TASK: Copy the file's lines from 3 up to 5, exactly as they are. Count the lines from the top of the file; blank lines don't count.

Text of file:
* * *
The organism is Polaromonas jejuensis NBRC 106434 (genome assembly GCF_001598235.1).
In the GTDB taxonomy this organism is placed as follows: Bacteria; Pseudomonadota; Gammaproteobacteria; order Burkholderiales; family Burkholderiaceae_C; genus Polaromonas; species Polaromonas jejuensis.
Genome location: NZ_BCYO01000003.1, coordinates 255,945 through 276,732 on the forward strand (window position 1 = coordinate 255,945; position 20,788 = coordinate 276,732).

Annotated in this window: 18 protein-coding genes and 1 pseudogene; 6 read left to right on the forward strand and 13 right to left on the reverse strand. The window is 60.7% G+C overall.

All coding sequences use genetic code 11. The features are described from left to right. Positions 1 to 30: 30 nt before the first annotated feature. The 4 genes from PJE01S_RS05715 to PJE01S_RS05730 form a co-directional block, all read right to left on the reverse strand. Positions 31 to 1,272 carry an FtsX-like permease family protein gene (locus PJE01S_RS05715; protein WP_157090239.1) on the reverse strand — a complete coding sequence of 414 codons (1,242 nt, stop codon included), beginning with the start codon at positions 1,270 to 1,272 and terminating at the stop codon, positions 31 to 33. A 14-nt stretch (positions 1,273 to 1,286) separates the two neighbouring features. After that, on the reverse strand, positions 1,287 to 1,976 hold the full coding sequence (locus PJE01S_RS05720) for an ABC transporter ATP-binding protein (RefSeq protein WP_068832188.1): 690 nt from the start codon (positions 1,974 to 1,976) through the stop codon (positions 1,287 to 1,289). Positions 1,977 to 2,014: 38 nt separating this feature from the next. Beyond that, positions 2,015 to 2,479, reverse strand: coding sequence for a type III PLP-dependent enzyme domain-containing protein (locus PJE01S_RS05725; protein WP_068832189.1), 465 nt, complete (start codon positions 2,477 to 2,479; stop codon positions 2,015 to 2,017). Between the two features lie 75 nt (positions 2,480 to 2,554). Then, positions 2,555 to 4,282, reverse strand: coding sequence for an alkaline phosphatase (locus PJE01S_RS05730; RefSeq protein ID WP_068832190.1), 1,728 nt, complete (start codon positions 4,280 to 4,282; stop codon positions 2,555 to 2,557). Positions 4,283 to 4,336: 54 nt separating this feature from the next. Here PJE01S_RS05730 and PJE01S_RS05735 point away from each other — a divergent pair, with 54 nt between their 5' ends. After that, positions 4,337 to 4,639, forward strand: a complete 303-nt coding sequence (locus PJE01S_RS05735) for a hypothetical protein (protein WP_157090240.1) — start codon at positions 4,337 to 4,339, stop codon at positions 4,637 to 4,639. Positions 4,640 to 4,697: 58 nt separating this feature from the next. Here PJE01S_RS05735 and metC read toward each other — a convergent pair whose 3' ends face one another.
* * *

Genome location: NZ_BCYO01000003.1, coordinates 255,945 through 276,732 on the forward strand (window position 1 = coordinate 255,945; position 20,788 = coordinate 276,732).

Annotated in this window: 18 protein-coding genes and 1 pseudogene; 6 read left to right on the forward strand and 13 right to left on the reverse strand. The window is 60.7% G+C overall.

All coding sequences use genetic code 11. The features are described from left to right. Positions 1 to 30: 30 nt before the first annotated feature. The 4 genes from PJE01S_RS05715 to PJE01S_RS05730 form a co-directional block, all read right to left on the reverse strand. Positions 31 to 1,272 carry an FtsX-like permease family protein gene (locus PJE01S_RS05715; protein WP_157090239.1) on the reverse strand — a complete coding sequence of 414 codons (1,242 nt, stop codon included), beginning with the start codon at positions 1,270 to 1,272 and terminating at the stop codon, positions 31 to 33. A 14-nt stretch (positions 1,273 to 1,286) separates the two neighbouring features. After that, on the reverse strand, positions 1,287 to 1,976 hold the full coding sequence (locus PJE01S_RS05720) for an ABC transporter ATP-binding protein (RefSeq protein WP_068832188.1): 690 nt from the start codon (positions 1,974 to 1,976) through the stop codon (positions 1,287 to 1,289). Positions 1,977 to 2,014: 38 nt separating this feature from the next. Beyond that, positions 2,015 to 2,479, reverse strand: coding sequence for a type III PLP-dependent enzyme domain-containing protein (locus PJE01S_RS05725; protein WP_068832189.1), 465 nt, complete (start codon positions 2,477 to 2,479; stop codon positions 2,015 to 2,017). Between the two features lie 75 nt (positions 2,480 to 2,554). Then, positions 2,555 to 4,282, reverse strand: coding sequence for an alkaline phosphatase (locus PJE01S_RS05730; RefSeq protein ID WP_068832190.1), 1,728 nt, complete (start codon positions 4,280 to 4,282; stop codon positions 2,555 to 2,557). Positions 4,283 to 4,336: 54 nt separating this feature from the next. Here PJE01S_RS05730 and PJE01S_RS05735 point away from each other — a divergent pair, with 54 nt between their 5' ends. After that, positions 4,337 to 4,639, forward strand: a complete 303-nt coding sequence (locus PJE01S_RS05735) for a hypothetical protein (protein WP_157090240.1) — start codon at positions 4,337 to 4,339, stop codon at positions 4,637 to 4,639. Positions 4,640 to 4,697: 58 nt separating this feature from the next. Here PJE01S_RS05735 and metC read toward each other — a convergent pair whose 3' ends face one another.